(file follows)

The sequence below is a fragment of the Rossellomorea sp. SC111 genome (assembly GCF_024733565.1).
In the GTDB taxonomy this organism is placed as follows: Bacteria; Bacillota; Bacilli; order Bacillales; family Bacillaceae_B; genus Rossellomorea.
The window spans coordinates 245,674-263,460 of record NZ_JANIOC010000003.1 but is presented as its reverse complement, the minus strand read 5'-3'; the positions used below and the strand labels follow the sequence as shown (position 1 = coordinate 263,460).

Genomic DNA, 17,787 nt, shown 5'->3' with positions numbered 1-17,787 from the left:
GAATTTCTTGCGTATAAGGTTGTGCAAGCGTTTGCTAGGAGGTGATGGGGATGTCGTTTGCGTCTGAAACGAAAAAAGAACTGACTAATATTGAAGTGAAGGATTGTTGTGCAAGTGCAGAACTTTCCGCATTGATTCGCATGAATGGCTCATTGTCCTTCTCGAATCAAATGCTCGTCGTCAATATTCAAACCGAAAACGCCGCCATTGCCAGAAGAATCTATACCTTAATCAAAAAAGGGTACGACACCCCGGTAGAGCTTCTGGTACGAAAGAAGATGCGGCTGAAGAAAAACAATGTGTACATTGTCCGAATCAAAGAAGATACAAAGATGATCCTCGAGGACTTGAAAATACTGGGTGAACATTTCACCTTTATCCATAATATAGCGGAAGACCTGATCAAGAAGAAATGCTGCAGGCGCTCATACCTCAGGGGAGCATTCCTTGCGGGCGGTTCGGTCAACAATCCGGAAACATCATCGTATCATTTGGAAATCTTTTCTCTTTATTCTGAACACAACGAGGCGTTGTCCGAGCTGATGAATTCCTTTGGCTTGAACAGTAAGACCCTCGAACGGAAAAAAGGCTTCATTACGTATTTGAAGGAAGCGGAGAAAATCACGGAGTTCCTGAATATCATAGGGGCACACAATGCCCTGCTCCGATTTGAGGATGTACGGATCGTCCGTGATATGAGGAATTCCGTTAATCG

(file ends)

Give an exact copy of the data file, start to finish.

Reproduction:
The sequence below is a fragment of the Rossellomorea sp. SC111 genome (assembly GCF_024733565.1).
In the GTDB taxonomy this organism is placed as follows: Bacteria; Bacillota; Bacilli; order Bacillales; family Bacillaceae_B; genus Rossellomorea.
The window spans coordinates 245,674-263,460 of record NZ_JANIOC010000003.1 but is presented as its reverse complement, the minus strand read 5'-3'; the positions used below and the strand labels follow the sequence as shown (position 1 = coordinate 263,460).

Genomic DNA, 17,787 nt, shown 5'->3' with positions numbered 1-17,787 from the left:
GAATTTCTTGCGTATAAGGTTGTGCAAGCGTTTGCTAGGAGGTGATGGGGATGTCGTTTGCGTCTGAAACGAAAAAAGAACTGACTAATATTGAAGTGAAGGATTGTTGTGCAAGTGCAGAACTTTCCGCATTGATTCGCATGAATGGCTCATTGTCCTTCTCGAATCAAATGCTCGTCGTCAATATTCAAACCGAAAACGCCGCCATTGCCAGAAGAATCTATACCTTAATCAAAAAAGGGTACGACACCCCGGTAGAGCTTCTGGTACGAAAGAAGATGCGGCTGAAGAAAAACAATGTGTACATTGTCCGAATCAAAGAAGATACAAAGATGATCCTCGAGGACTTGAAAATACTGGGTGAACATTTCACCTTTATCCATAATATAGCGGAAGACCTGATCAAGAAGAAATGCTGCAGGCGCTCATACCTCAGGGGAGCATTCCTTGCGGGCGGTTCGGTCAACAATCCGGAAACATCATCGTATCATTTGGAAATCTTTTCTCTTTATTCTGAACACAACGAGGCGTTGTCCGAGCTGATGAATTCCTTTGGCTTGAACAGTAAGACCCTCGAACGGAAAAAAGGCTTCATTACGTATTTGAAGGAAGCGGAGAAAATCACGGAGTTCCTGAATATCATAGGGGCACACAATGCCCTGCTCCGATTTGAGGATGTACGGATCGTCCGTGATATGAGGAATTCCGTTAATCG